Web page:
2 x Vinyl LP, Compact Disc (CD), T-Shirt/Apparel
Ostinato Records founder Vik Sohonie traveled to Djibouti in hopes of shedding light on the tiny East African nation’s widely unknown musical heritage—much like he did for Somalia with Sweet as Broken Dates, the label’s revelatory 2017 collection of hidden sounds from that country. Instead, he ended up recording Groupe RTD, a contemporary Djibouti combo that serves as house band for Radiodiffusion-Télévision Djibouti, the country’s nationalized media source. The Dancing Devils of Djibouti captures the nine-piece group off the clock, as it were, blowing hard and free.
With fewer than a million citizens, Djibouti is dwarfed geographically by Ethiopia, whose rollicking 1970’s grooves prefigure Groupe RTD’s big-band wallop. Further-flung influences include reggae, a big influence on Abdirazak Hagi Sufi’s guitar sound, and the emotionally extravagant Bollywood-goes-Arabic vocals of singers Asma Omar, especially on “Raga Kaan Ka’Eegtow (You Are the One I Love)” and Hassan Omar Houssein, who whips up a mighty action-picture ruckus during “Uurkan Kaadonaya (I Want You).” RTD has its own saxophone hero in Mohamed Abdi Alto, who enjoys an Ethiojazz-like instrumental moment in “Alto’s Interlude,” while a dumbek player adds a traditional tinge to drummer Omar Farah Houssein’s traps throughout.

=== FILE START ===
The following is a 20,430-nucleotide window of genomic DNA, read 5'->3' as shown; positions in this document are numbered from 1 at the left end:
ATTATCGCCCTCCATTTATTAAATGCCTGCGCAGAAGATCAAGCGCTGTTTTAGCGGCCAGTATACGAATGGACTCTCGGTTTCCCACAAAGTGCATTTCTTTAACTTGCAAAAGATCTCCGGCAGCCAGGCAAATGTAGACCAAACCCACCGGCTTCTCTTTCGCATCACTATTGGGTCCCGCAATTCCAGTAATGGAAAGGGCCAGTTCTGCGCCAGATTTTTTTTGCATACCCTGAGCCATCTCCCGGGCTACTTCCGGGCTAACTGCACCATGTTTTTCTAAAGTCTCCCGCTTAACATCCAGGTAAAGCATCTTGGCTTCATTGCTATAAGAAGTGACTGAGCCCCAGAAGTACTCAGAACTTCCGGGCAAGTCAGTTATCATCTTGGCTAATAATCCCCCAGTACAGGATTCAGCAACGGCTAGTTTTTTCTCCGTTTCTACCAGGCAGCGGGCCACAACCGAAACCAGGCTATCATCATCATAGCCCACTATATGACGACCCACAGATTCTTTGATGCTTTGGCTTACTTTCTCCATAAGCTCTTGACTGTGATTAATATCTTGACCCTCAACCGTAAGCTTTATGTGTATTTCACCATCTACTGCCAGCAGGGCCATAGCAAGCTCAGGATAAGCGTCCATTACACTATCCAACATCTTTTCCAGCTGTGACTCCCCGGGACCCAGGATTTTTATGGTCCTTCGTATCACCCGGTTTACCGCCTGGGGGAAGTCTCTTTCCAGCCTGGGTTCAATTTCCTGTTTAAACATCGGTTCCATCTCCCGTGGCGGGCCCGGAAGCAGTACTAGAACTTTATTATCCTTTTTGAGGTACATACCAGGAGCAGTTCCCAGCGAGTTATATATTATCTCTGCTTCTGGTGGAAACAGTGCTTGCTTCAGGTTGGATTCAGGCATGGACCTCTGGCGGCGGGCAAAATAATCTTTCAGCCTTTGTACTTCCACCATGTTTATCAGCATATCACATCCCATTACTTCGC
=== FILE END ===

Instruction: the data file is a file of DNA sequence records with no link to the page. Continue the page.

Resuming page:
Big revelatory fun, The Dancing Devils of Djibouti is still something of a tease vis à vis Sohonie’s initial goal. After hearing Ostinato’s first original studio recording, it’s hard not to anticipate whatever emerges from those vaults with anything less than unadulterated optimism.